Celtics president Danny Ainge would be the perfect mentor for the floundering Fredette. The similarities between Fredette and Ainge run deep, and with the Celtics clearly looking to rebuild, Jimmer would be an ideal young talent to invest in.
Boston should trade for Fredette in a move that would benefit both a rebuilding franchise and a young player who just needs the right situation to succeed.
Jimmer and Danny—The Similarities
Nobody in the NBA universe understands Jimmer Fredette like Danny Ainge does.
Both Fredette and Ainge starred at Brigham Young University, leading the Cougars into the Sweet 16 and winning National Player of the Year honors. They were both dominant scorers at BYU, with Fredette's 28.9 PPG in 2011 leading the nation and Ainge's 24.4 PPG in 1981 placing him among the nation's best.
Even more important than the on-court similarities are the cultural and religious ties.
Active members of the Church of Jesus Christ of Latter-day Saints like Ainge and Fredette can face hard personal transitions in the NBA. Danny Ainge was called to serve as the bishop of his ward (congregation) in 2008, and Fredette was married in 2012 in the Denver Colorado LDS Temple, indicating both men live church standards, including avoiding alcohol and tobacco, paying a full 10 percent tithe and not engaging in sexual relations outside of marriage.
With their shared faith and personal moral standards, Danny Ainge is in a unique position to mentor Jimmer Fredette in his professional development.
Boston's Rebuilding Plans
The Boston Celtics are clearly rebuilding, and the 2013-2014 season will be a disaster.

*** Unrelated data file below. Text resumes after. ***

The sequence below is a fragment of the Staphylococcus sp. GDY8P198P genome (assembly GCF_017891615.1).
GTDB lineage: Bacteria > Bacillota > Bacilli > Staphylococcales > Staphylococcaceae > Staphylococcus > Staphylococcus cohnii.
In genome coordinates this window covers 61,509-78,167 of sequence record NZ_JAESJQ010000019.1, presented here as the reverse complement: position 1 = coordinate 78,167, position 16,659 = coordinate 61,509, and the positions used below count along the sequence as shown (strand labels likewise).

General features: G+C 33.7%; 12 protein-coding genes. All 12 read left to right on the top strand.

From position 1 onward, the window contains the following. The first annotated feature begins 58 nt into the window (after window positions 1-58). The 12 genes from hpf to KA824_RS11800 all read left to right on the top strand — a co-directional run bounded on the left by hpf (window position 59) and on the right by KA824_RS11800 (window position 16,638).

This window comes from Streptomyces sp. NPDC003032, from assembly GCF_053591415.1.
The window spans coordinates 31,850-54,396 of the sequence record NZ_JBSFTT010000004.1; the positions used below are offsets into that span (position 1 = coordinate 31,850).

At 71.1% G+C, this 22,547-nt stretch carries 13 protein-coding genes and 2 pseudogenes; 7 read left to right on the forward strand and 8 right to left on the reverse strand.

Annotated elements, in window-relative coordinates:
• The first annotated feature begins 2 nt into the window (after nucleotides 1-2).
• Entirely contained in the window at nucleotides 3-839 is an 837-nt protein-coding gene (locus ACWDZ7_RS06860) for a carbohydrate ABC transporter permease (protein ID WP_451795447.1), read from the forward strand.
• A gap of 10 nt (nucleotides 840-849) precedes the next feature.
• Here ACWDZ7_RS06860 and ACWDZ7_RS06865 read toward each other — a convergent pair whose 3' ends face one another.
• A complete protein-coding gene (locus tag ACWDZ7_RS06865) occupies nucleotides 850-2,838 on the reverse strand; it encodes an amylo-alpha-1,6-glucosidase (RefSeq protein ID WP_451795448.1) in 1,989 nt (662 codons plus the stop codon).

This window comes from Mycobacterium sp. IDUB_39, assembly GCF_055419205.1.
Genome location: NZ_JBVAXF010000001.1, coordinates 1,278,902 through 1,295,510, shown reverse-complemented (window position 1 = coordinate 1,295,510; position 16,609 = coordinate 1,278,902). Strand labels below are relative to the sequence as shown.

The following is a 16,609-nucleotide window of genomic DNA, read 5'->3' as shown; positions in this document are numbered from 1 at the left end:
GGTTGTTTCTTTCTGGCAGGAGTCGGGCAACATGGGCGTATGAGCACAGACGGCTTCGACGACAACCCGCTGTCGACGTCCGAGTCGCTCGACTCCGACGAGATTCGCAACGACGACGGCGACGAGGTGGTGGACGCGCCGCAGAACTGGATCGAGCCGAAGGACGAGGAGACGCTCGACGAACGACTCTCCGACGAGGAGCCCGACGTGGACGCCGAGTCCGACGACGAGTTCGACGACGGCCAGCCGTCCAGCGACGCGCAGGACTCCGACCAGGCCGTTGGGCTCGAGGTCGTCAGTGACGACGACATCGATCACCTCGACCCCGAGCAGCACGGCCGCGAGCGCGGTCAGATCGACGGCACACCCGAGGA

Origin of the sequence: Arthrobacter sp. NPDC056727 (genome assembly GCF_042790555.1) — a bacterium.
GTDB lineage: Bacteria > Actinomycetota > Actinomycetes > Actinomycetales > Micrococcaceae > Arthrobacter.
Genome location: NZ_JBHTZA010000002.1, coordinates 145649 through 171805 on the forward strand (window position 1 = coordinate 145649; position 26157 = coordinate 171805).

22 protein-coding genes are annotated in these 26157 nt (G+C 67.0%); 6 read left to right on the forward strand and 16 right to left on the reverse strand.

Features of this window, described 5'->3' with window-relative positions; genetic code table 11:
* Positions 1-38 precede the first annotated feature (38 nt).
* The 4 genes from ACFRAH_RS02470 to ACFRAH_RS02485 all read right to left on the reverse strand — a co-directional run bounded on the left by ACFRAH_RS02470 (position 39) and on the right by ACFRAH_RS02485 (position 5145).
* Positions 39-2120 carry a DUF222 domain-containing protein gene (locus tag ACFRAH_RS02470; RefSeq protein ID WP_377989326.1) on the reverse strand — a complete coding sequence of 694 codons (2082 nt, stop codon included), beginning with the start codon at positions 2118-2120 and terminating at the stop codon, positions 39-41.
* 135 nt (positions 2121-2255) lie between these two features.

Jimmer is exactly what the Celtics are looking for right now: young and cheap. The 24-year-old Fredette is under contract for 2013-2014 with a $2.6 million salary and a team option in 2014-2015 for $3.3 million.
But beyond the contract, Fredette could also be a valuable role player in the right situation.
Jimmer Can Play
The Sacramento Kings are the league's biggest train wreck, and coach Keith Smart has jerked Jimmer's minutes around during his two NBA seasons.
In 2012-2013, Fredette averaged just 14.0 minutes per game. On any given night, he could play 20-plus minutes or get a DNP-CD, making it extremely difficult for him to ever find a rhythm.
Shooters like Jimmer Fredette need to find their rhythm to succeed.
For example, Jimmer has appeared in 41 career games in which he has played 21 minutes or more. In these games (equivalent to half a season), Jimmer has averaged 11.7 points and, more impressively, made 42.2 percent (76 of 180) of his three-point attempts.
Despite Keith Smart's incoherent minutes distribution in 2012-2013, Jimmer's 41.7 percent from the three-point line was 17th best in the league and comparable to elite shooters like Kevin Durant (41.6 percent), Mike Miller (41.7 percent), Ray Allen (41.9 percent) and Steve Novak (42.5 percent).
Jimmer Fredette is one of the best three-point shooters in the league despite the "Sacramento stink" that has seeped into every one of his milky white pores in his two years with the Kings.
It's time for the Kings to free Jimmer Fredette.
The Boston Celtics and Danny Ainge would give him the perfect place to succeed.